20/11/16. We have continued up the east coast and last night (Saturday) stopped at a motel in Vero Beach. Switching on the Weather Channel on the TV to see what we could expect in the coming days, we were presented with the sight of a rocket about to take off from Cape Canaveral which is about 50 miles up the coast.
We waited to see the lift off on TV and then dashed out into the car park to watch the real thing which was a big orange streak in the sky. Crikey, it was hugely exciting for two big kids from the “Apollo generation”!
The last part of Thursday’s ride into North Palm Beach was alongside US1 (“The Federal Highway”) which was a combination of “grim” and “not so bad as it sounds” – a 2 (sometimes 3) lane dual carriageway with strip malls on both sides but with a sidewalk/pavement largely free of pedestrians which we could use in safety. This continued for a short while on Friday first thing before the state highway A1A turned off towards the coast.
There is a partially completed long distance cycle route from New England to Key West called the East Coast Greenway which we have been trying to follow (despite there being no signs at all). It largely follows the A1A on this part of the coast and is predominantly a lane on the road but we have been using the sidewalk a lot or occasionally there is a separate bike lane.
The A1A took us up through Juno Beach and onto Jupiter Island which separates the intracoastal waterway from the sea. This was a very wealthy and exclusive area with large houses, often hidden from the road by trees, which had separately signposted “service entrances”.
Approaching the town of Stuart we turned inland a short way to find the home of Tim Durbin, our Warmshowers host for the night. Tim, an ex cop from the San Francisco area, made us extremely welcome and we loved meeting his ex wife Oneilla from Lima who brought dinner (tamales – a South/Central American dish – which was lovely) and her delightful daughter Andrea.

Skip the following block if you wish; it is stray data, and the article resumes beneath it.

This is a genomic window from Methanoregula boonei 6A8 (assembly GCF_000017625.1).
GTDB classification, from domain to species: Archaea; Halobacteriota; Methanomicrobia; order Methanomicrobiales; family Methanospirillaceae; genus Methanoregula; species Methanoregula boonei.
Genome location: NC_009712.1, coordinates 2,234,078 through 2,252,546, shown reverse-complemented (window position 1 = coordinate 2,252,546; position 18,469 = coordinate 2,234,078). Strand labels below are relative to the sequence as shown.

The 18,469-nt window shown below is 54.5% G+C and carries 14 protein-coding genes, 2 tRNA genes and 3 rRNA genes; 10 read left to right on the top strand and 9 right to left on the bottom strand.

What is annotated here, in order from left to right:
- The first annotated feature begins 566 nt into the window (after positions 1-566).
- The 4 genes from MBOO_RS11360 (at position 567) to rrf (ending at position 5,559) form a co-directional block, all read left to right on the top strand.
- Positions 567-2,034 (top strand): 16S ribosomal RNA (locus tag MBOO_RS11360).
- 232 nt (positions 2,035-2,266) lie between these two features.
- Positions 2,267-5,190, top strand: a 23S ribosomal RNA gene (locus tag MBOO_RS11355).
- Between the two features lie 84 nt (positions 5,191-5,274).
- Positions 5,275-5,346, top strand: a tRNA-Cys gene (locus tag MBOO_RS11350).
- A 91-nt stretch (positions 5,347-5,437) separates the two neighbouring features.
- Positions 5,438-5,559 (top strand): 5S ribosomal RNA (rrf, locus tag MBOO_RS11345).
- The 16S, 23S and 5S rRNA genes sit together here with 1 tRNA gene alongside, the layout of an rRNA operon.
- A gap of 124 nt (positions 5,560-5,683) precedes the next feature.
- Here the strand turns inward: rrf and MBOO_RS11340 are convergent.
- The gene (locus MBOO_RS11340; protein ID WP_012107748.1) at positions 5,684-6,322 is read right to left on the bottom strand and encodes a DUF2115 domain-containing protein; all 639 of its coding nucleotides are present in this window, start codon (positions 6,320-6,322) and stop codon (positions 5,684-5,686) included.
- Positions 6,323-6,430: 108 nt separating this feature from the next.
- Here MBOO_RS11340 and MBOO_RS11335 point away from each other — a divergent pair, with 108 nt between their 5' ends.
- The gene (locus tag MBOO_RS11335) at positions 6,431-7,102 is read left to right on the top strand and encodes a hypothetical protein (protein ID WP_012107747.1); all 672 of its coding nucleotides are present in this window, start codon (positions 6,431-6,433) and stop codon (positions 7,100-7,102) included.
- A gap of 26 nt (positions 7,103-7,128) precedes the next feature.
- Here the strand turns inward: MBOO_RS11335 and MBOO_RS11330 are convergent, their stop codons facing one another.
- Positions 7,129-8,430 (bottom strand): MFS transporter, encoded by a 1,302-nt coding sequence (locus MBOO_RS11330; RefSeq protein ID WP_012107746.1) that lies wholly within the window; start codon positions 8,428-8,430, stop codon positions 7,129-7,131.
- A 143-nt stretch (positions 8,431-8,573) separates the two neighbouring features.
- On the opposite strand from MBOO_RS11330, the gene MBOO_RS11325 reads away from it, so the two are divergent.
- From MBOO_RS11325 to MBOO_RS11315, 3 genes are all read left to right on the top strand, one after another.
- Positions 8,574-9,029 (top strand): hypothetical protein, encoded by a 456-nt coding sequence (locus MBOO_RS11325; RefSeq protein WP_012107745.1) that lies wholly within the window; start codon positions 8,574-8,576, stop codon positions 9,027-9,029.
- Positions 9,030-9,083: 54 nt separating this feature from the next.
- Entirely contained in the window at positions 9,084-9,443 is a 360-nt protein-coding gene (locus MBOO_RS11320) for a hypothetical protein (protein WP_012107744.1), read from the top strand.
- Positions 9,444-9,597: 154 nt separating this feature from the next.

On Saturday morning Tim joined us for the start of our ride to guide us on the quieter roads to the start of the next of the barrier islands, Hutchinson Island South. We stopped to buy lunch at a supermarket and fell into conversation with another customer who invited us for a quick visit to the museum (the Elliott Museum) across the road which was had many lovely old cars (including a Rolls Royce made in the US in the 1930s), some old bicycles and many other varied exhibits. We would have loved to spend longer there but needed to be on our way.
The ride took us past mangroves which provided some shelter from the wind which again increased in strength as the day went on but the downside of this was that we did not benefit from the cooling effect so Christine started to wilt as we made our way up the long straight road until some clouds gathered towards the end of the day.
Eventually we reached the top of Hutchinson Island South and crossed the Indian River (which forms the intracoastal waterway at this point) back to the mainland. We could have taken another bridge back across the river to Hutchinson Island North almost immediately but opted to follow the main road (US 1) as it was on this that the hotel we were booked into was located. We didn’t want to have to double back once we reached the next bridge.
The last 10 km into Vero Beach became a real slog as the sun was going down (sunset is about 5.30 here at the moment) and the road had the audacity to have a few minor undulations! (But only if you squinted at it right.) So we were glad to arrive at the hotel, grab a quick burger at the drive-in across the street and fall into bed.
Today (Sunday) being pill day and church for Christine, it was time for Stephen to go for his normal fast (comparatively speaking only) ride without luggage. Christine’s church service was a disappointment as people seemed unfriendly and nobody spoke to her. This is in complete contrast to our experience with almost everyone else we have met and was a great surprise.
This afternoon we went to see Arrival at the movie theater (note spelling!) nearby and were mighty impressed. It is a thought provoking film and definitely worth a look.